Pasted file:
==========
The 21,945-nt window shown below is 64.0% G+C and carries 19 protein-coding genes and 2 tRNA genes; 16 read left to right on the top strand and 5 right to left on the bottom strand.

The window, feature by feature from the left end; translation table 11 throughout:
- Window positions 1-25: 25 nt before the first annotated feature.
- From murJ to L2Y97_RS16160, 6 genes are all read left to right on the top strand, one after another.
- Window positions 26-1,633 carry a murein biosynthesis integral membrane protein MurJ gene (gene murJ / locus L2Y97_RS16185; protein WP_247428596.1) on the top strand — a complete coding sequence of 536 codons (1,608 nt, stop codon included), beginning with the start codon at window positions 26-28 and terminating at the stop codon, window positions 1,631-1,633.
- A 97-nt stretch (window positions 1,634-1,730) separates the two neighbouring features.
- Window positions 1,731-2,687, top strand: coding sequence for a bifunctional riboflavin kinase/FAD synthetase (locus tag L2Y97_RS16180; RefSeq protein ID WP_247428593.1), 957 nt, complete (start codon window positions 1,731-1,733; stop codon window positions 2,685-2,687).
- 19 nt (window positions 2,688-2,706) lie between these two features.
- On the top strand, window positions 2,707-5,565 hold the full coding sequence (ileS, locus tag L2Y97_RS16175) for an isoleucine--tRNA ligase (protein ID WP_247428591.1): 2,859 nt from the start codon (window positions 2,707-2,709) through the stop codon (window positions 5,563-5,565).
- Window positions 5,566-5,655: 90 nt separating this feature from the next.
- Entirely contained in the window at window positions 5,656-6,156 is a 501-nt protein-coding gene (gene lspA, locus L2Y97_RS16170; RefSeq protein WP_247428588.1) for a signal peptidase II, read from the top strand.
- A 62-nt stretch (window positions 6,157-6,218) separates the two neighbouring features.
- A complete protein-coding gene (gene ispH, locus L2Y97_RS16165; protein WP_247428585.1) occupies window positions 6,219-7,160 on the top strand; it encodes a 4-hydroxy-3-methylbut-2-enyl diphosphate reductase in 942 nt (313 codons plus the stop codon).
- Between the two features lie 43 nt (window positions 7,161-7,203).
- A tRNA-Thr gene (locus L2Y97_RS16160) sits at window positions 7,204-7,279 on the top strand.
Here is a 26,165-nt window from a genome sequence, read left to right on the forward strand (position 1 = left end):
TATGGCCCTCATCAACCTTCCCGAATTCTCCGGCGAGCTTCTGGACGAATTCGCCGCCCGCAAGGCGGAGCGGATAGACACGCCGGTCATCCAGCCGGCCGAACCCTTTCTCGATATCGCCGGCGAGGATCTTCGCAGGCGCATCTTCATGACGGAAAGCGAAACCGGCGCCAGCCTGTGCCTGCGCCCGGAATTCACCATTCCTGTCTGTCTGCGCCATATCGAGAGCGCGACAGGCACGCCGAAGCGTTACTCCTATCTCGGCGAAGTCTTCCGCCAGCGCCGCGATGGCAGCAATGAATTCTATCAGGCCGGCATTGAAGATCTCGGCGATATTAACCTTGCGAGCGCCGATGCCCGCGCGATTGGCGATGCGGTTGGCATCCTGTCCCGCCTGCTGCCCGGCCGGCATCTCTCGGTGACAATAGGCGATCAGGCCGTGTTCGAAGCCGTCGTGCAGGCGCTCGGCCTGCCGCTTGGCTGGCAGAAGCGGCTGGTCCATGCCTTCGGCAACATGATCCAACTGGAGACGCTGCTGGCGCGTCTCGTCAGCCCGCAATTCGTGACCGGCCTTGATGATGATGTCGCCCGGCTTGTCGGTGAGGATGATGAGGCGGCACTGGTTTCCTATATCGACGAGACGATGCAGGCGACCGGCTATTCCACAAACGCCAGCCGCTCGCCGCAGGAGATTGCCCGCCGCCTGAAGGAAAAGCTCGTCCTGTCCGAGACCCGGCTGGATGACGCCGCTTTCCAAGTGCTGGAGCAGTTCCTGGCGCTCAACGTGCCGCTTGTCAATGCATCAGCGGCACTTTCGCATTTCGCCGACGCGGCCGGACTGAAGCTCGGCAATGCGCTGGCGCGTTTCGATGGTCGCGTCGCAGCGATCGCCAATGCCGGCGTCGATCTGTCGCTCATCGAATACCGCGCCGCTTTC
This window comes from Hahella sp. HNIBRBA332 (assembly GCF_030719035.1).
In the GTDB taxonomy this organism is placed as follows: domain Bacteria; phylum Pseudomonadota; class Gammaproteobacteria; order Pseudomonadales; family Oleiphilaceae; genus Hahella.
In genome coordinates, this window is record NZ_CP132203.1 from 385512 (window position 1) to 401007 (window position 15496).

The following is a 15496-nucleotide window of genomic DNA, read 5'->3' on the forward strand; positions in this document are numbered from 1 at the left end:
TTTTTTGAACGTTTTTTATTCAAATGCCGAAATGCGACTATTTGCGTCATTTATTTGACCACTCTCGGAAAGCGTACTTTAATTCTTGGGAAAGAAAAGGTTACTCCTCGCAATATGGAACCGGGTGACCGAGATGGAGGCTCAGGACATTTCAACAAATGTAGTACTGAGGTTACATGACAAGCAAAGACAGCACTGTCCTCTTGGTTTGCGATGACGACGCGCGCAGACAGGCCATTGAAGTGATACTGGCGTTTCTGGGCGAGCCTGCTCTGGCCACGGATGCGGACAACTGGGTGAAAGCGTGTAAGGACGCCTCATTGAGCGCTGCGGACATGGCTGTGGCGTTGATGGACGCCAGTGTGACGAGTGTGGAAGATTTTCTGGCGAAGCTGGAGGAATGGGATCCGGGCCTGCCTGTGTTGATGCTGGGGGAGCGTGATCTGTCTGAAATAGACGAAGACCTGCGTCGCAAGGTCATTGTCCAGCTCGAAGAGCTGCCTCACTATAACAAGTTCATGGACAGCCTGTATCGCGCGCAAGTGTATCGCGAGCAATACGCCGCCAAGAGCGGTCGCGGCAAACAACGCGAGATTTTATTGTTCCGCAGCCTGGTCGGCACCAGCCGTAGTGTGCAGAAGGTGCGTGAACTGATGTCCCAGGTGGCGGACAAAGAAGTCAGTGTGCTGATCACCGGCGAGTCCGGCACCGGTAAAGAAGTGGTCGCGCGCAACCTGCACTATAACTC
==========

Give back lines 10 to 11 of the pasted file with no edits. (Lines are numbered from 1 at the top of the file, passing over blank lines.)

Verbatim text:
- Window positions 5,566-5,655: 90 nt separating this feature from the next.
- Entirely contained in the window at window positions 5,656-6,156 is a 501-nt protein-coding gene (gene lspA, locus L2Y97_RS16170; RefSeq protein WP_247428588.1) for a signal peptidase II, read from the top strand.